Real estate investor Everett Waldman has a bold vision.
He sees a new entry-point for Wellington: Binks Commercial Center. And his reasoning might surprise you.
“With all of the development and all of the potential traffic coming from the west, Binks could become the new gateway to Wellington,” he said.
Waldman — formerly of Ward Waldman Real Estate but now operating solo as Folkstone Properties LLC — recently purchased four lots at the commercial center and plans to build a 3,600-square-foot building on each.
He said the properties are in a prime location with Arden being built off Southern Boulevard west of Seminole Pratt Whitney Highway and the new city of Westlake rising from the middle of The Acreage. The Florida Department of Transportation has said “highway-level” traffic is expected on Southern Boulevard over the next 10 years.
The commercial center on the southeast corner of Binks Forest Drive and Bent Creek Road was approved in the late 1990s. It sits less than 800 feet south of Binks Forest Drive’s intersection with Southern Boulevard. With land on the south side of Southern Boulevard at a premium thanks to the C-51 canal, commuters traveling east could be willing to make a right turn into Binks rather than a more-convenient left turn to businesses on the north side of Southern, Waldman said.
He envisions doctors, lawyers, accountants and other professionals buying the buildings and custom-designing the interiors to create the feeling of being in a home. Established businesses could offer a different experience and “capitalize on their growth,” he added.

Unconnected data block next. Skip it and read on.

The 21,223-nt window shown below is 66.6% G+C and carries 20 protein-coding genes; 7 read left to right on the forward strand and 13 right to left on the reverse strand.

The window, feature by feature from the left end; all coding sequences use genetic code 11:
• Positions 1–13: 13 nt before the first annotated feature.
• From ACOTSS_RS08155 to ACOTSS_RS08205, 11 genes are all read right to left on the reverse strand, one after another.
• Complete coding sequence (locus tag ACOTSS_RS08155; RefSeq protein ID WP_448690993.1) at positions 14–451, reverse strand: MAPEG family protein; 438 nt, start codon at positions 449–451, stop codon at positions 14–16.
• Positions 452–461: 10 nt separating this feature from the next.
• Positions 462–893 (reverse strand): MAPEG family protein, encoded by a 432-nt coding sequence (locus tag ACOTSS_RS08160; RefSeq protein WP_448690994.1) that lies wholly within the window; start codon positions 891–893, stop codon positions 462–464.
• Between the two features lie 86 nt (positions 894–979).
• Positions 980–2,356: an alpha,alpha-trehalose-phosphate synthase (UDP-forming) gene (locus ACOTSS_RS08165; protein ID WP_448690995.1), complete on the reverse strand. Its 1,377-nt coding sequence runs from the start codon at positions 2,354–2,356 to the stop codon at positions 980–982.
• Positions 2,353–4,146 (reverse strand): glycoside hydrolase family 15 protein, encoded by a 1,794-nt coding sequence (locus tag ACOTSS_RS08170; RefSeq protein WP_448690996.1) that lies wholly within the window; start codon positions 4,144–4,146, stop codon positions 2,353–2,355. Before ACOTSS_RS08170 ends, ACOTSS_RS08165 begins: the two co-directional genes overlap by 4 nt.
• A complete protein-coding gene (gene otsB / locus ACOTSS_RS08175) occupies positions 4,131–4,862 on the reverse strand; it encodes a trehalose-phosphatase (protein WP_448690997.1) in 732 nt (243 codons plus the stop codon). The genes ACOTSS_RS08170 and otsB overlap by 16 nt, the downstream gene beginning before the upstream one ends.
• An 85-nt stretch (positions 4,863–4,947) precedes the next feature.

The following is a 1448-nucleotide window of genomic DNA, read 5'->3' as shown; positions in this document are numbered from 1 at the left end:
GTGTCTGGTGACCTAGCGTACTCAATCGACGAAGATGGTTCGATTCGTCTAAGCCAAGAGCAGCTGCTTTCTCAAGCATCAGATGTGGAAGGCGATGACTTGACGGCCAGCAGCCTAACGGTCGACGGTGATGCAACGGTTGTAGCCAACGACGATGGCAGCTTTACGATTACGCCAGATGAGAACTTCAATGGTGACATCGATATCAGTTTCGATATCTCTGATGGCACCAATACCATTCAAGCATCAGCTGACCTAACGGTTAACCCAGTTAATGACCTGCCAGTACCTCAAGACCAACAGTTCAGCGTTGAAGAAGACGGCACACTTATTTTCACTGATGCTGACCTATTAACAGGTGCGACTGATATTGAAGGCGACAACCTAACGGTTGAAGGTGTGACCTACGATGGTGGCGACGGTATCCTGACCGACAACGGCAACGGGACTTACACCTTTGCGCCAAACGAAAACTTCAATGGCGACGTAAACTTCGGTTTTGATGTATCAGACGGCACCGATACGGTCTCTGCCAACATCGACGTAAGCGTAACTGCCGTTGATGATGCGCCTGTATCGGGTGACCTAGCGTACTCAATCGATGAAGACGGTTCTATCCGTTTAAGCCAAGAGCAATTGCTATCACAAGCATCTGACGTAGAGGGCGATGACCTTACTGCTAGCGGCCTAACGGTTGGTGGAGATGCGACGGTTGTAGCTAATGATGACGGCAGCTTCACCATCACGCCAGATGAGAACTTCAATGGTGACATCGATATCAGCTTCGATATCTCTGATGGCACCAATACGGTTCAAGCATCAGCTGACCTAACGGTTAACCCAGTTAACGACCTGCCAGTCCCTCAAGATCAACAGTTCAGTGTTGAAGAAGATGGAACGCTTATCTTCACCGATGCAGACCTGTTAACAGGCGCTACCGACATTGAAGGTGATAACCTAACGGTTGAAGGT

“I bet you there are professionals out there who would want to buy a fee-simple building where they control their own destiny,” Waldman said.
Those professionals would join a commercial center with three other tenants — Grayhills and Mohip Dental, Home Away From Home Preschool and Everglades Equipment Group — and room for more growth. And growth is happening farther south on Binks Forest Drive where the Binks Pointe townhomes are being built.
The new buildings will be based on the previously approved designs, with some tweaks “that are a little bit modernized” given the OK last fall by Wellington, he said.
Waldman declined to discuss the future price tag he plans to put on each building, but acknowledged that it is his biggest investment at the moment. It’s a risk, he said, but one that may be overdue.
“The land has been sitting there for so long, and I think someone just needed the first domino to be set,” Waldman said.